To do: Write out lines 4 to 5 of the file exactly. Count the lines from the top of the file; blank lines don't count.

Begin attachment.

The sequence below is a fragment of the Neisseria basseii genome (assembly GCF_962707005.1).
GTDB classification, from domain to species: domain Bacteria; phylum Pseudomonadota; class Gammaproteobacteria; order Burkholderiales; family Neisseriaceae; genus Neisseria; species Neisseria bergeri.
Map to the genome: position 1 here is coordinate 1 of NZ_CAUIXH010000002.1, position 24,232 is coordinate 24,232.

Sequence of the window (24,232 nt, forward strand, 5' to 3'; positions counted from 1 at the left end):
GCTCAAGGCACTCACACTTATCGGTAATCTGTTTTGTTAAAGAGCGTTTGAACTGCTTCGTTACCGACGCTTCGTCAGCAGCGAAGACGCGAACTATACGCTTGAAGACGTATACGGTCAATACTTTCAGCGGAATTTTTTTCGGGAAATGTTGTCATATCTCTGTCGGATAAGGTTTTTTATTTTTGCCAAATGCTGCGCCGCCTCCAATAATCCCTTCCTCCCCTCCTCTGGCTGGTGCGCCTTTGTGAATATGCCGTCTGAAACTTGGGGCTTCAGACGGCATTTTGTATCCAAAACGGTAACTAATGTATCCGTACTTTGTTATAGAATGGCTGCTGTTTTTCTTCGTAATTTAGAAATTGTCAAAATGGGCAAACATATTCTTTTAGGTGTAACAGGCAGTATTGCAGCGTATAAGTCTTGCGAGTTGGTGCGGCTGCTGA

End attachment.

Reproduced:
Sequence of the window (24,232 nt, forward strand, 5' to 3'; positions counted from 1 at the left end):
GCTCAAGGCACTCACACTTATCGGTAATCTGTTTTGTTAAAGAGCGTTTGAACTGCTTCGTTACCGACGCTTCGTCAGCAGCGAAGACGCGAACTATACGCTTGAAGACGTATACGGTCAATACTTTCAGCGGAATTTTTTTCGGGAAATGTTGTCATATCTCTGTCGGATAAGGTTTTTTATTTTTGCCAAATGCTGCGCCGCCTCCAATAATCCCTTCCTCCCCTCCTCTGGCTGGTGCGCCTTTGTGAATATGCCGTCTGAAACTTGGGGCTTCAGACGGCATTTTGTATCCAAAACGGTAACTAATGTATCCGTACTTTGTTATAGAATGGCTGCTGTTTTTCTTCGTAATTTAGAAATTGTCAAAATGGGCAAACATATTCTTTTAGGTGTAACAGGCAGTATTGCAGCGTATAAGTCTTGCGAGTTGGTGCGGCTGCTGA